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Recurring Oil Spills Are The Next Big Threat To Marine Biodiversity

Recurring Oil Spills Are The Next Big Threat To Marine Biodiversity

Heat waves, snowstorms, excessive rainfalls – we’ve seen almost all extreme weather conditions in these past two to three years. Yet, big named companies continue their harmful practices and have little concern about the devastating carbon footprint they are leaving behind. These unabashed practices are now leading to a more common, man-made phenomenon, that is oil spills.

Oil Spills are happening in lesser intervals than ever before. The most recent one happened on August 11, when a Panama cargo ship split into two, off the coast of Japan. Even though the damage done is not estimated, reports say that the oil has reached the coast of Japan. The crew has been airlifted, leaving the wreckage that is spilling the oil.

What an Oil Spill Results Into

Another spill has been reported in Trinidad and Tobago, and yet another one in Mumbai. These three incidents have very few intervals between them. Recurring oil spills are not only costing marine and freshwater life, but also those whose livelihoods depend on fishing and other sea activities. These spills often cause a reduction in the amount of sunlight made available to aquatic life, among other problems. The imbalance so caused, resulting in the fish migrating to other areas. The worst of all is when this oil enters the food chain organisms, causing a disruption.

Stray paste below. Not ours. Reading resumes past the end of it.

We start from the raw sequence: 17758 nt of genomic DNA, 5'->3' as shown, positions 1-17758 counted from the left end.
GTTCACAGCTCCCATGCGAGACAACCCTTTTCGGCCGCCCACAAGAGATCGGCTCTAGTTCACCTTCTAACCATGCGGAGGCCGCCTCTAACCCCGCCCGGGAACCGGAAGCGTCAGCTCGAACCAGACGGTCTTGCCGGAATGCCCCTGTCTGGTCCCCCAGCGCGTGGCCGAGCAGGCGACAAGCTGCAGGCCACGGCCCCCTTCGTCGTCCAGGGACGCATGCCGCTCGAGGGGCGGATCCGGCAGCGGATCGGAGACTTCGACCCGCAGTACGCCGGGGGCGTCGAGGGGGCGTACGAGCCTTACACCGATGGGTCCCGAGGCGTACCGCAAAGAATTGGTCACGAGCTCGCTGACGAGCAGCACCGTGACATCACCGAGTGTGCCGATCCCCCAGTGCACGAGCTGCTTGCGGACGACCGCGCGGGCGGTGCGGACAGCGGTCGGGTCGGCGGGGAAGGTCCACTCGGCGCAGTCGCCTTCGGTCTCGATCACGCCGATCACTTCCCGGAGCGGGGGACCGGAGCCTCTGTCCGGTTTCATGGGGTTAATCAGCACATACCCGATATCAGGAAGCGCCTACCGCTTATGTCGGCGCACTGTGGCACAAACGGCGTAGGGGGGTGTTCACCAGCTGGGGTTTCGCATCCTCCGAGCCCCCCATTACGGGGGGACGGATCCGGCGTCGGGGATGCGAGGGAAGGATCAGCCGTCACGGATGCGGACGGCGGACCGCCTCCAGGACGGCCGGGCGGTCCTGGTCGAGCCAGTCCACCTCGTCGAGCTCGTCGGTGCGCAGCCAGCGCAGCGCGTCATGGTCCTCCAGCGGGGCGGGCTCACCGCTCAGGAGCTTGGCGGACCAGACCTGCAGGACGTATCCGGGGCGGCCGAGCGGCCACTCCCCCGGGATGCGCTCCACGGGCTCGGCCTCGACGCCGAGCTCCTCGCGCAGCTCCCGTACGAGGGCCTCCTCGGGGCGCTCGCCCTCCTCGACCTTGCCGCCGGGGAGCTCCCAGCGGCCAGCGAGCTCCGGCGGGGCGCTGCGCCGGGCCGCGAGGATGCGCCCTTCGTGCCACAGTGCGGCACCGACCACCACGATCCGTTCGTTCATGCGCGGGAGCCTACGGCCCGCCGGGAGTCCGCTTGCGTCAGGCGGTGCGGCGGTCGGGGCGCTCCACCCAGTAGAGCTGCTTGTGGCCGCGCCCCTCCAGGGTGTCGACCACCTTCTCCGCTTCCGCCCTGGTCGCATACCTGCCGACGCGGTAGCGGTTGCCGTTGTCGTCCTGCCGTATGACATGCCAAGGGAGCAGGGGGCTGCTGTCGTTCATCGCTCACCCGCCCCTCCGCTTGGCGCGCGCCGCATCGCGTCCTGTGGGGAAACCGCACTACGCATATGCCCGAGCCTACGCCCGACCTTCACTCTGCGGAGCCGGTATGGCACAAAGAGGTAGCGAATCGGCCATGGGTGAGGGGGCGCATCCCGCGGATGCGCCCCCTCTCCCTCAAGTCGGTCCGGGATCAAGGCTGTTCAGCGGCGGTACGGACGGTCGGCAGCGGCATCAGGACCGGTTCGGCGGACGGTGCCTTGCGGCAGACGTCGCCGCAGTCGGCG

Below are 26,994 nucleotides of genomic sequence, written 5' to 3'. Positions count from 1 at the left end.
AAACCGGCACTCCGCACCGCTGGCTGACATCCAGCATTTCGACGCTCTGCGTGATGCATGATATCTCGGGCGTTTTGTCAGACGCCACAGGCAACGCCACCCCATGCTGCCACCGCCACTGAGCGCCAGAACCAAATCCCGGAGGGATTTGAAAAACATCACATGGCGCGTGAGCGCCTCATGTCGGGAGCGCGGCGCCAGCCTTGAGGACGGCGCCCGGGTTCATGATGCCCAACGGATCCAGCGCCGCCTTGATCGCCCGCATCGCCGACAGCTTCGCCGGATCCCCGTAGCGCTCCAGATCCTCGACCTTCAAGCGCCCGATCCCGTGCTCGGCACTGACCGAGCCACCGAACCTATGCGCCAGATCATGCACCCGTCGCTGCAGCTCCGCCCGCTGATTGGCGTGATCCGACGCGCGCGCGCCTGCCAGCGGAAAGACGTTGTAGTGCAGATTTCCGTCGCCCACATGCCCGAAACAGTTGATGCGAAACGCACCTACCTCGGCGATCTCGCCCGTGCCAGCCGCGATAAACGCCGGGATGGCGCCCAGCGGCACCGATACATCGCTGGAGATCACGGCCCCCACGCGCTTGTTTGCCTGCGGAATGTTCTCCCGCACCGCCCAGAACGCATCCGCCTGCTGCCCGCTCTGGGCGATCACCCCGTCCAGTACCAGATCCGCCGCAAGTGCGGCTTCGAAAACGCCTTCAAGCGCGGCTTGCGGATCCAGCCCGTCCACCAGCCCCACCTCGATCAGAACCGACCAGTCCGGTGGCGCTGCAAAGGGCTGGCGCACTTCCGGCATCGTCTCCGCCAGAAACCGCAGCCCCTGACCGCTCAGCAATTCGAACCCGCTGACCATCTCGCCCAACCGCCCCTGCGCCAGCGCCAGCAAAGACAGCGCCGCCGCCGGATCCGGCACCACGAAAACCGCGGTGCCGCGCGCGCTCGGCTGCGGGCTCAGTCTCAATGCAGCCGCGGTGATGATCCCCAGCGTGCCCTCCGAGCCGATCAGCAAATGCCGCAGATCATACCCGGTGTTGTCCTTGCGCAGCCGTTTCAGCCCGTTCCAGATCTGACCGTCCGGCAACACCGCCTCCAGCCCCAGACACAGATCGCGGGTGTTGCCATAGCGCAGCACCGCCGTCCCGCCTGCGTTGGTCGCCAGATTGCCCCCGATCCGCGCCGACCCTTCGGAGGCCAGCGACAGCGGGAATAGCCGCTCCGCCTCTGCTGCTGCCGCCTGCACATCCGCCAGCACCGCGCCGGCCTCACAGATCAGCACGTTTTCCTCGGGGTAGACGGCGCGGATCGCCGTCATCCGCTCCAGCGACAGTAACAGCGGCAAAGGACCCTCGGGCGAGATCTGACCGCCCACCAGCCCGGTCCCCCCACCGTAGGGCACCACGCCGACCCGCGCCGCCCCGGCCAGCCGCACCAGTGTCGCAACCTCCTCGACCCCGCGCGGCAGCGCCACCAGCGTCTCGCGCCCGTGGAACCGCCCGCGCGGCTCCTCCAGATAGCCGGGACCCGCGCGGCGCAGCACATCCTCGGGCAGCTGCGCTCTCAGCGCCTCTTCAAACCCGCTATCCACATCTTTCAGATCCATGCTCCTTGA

The most serious oil spill to occur in the recent past is the Mauritius spill, whose damage remains grave. Around 1000 tonnes of oil has leaked into the area in the incident. The Mauritian marine area is a vital biodiversity hotspot, whose survival now stands threatened.

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Inaction From Both Industries And Governments

Big companies who still contribute to problems like these are yet to take action, while lawmakers mull over laws. Large industries address these very laws in a very lackadaisical manner. Instead of changing processes, companies try to pay compensation to settle the anger, much of which comes from locals. Shell did just that – paid a huge sum of $111 million for the Nigerian oil spill that happened in the 1970s.

Environment and marine activists are beyond angered at the delay that exists in holding such influences accountable. Despite the many Friday marches and global agreements and meetings, incidents like these go unregulated. Now that the younger generation is aware of the risks of climate change, it is high time for industries to make changes to their working.

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